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Wednesday, 1 October 2014

Live-line maintenance and up-gradation of Transmission lines

What is Live-line Maintenance?

Carrying out the maintenance and up-gradation work on transmission lines while the line is still energized or charged is called Live-line maintenance.
Live-line work can be an economic way to upgrade and maintain High Voltage (H.V) and Extra High Voltage (EHV) transmission system components. Performing the Live-line maintenance work saves the utility several millions Rupees as there is continuity of service and avoids congestion in other lines (in case the work has been carried after supply shut down). Today remote controlled robots, able to monitor the crucial parameters of a transmission line are available. They aid the operator and give them access to the strategic data of the transmission system on which maintenance and other decisions are based.

The live line maintenance and up-gradation works involves inspection of conductor joins, insulator and cross arm replacement, replacement of conductors and towers. All the live line or hot line work are carried out by linemen or line workers specially trained and adapted to work on energized HV / EHV lines.

Different Live-line Techniques:

The different live-line techniques available or adopted has its own merits and limitations and are best suited for a particular job or condition. 

Bare Hand Technique:

The live line “bare hand” technique from helicopters is a fast and efficient method for testing conductors joins (sleeves). In this technique the linemen wear conductive suits, specialized gloves, socks and boots to ensure safety. These conductive suits are made of microscopic stainless steel fibers and Nomex material and provide protection against fire also. Use of helicopters in live line work can significantly reduce the time taken for repair and up-gradation. But there are certain limitations viz. hilly areas, limited clearances and inclement weather can interfere with the free movement of helicopter.  

Hot stick Technique:

“Hot stick” technique for live line work can be used along with “bare-hand” technique if the crew has the required skills and tools. “Hot-sticks” are insulated fiberglass sticks of length 12 feet or so with tools mounted on it. The technique permits to work on hot end without maintaining the required clearances. Insulated ladder or platform can also be used to work on conductors or the pole/ tower itself.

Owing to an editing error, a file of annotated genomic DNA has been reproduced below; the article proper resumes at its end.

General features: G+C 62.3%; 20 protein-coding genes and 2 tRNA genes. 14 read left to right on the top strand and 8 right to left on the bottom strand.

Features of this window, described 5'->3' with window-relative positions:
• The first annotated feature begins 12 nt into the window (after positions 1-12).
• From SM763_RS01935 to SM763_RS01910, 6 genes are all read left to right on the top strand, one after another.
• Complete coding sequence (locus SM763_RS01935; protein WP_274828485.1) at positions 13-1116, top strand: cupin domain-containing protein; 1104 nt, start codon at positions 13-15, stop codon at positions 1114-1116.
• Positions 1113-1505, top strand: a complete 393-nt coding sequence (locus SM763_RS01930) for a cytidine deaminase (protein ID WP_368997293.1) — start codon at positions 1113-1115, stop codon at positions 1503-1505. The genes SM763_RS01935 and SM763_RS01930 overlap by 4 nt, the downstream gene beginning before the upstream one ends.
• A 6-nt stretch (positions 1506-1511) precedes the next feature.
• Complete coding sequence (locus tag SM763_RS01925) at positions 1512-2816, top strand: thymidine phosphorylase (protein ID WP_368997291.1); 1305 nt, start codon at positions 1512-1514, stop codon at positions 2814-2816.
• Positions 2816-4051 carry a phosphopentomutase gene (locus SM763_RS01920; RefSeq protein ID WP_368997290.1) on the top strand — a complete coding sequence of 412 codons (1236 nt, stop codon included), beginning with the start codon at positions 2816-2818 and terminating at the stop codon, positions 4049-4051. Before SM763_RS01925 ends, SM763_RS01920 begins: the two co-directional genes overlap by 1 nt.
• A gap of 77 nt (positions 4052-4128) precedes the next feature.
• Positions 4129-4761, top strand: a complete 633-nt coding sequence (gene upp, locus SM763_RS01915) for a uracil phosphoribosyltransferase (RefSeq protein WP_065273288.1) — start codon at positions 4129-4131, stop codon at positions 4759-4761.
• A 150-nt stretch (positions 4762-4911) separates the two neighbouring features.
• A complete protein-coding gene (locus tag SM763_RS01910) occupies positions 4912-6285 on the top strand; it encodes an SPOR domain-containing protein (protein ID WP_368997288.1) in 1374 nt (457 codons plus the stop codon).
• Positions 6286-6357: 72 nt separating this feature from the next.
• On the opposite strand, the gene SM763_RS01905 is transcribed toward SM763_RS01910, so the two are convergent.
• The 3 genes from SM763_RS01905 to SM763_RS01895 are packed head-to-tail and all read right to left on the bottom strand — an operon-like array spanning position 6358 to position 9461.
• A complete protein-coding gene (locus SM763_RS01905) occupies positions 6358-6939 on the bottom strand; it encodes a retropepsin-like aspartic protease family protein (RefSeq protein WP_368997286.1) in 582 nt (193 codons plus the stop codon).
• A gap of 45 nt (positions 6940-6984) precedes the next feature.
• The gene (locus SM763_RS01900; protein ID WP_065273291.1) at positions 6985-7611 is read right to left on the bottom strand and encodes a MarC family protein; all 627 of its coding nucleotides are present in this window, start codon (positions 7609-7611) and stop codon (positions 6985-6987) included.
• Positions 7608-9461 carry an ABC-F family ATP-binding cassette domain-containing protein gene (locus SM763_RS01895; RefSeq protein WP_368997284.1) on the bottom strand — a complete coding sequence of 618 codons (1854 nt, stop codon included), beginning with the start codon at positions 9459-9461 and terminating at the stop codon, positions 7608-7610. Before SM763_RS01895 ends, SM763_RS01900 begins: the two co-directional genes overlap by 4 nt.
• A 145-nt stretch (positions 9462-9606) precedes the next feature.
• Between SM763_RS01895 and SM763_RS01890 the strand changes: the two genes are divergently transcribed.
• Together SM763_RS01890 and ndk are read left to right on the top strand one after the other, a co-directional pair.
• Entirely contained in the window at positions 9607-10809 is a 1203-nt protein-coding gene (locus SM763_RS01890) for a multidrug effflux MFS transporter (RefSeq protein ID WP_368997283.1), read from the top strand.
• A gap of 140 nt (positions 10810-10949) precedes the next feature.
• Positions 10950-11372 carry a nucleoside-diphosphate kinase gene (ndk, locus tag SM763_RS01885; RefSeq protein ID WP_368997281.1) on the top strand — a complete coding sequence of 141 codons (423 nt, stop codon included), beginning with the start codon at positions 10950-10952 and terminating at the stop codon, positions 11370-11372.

Cranes with insulated boom:

Cranes with insulated boom can also be used to work on live lines and makes the job easier and safer. These cranes with a lengthy reach can be utilized to reach out on hard to access job locations and can lift heavy loads. Although problems are encountered in setting up a crane and the job requires well experienced and certified crane operators.

Utilities around the world are going for live-line up-gradation wherever possible as it is a huge relief to the existing power system. For example in 2013, the American Electric Power re-conductored it’s heavily loaded 345 kV transmission line in South Texas with ACCC conductors. It was a live-line conductor replacement project, the largest in the live-line conductor replacement category. 

Live Transmission line Training in India:

In India the Hot Line Training Centres (HLTC)  at Bangalore and Ganguwal in Punjab are involved in imparting Live-line maintenance training on transmission lines and sub-stations since 1958. These training centres are now part of the National Power Training Institute (NPTI), under the Ministry of Power (MoP), Government of India.

These training centres offer training courses on Live-line maintenance technique using the "Hot-stick" method up to 220 kV level and up to 400 kV level using the "Bare-hand method".  

Live Transmission line Maintenance in India:

Insulator replacements, i.e. replacement of broken disc insulators with composite insulators account for nearly 80% of the live line maintenance work in the country. Replacement of spacers of bundled conductors is another significant live-line maintenance activity.

In 2012, Torrent Power Ltd., re-conductored an existing 132 kV line in Ahmedabad, (India) and this was a live-line re-conductoring project.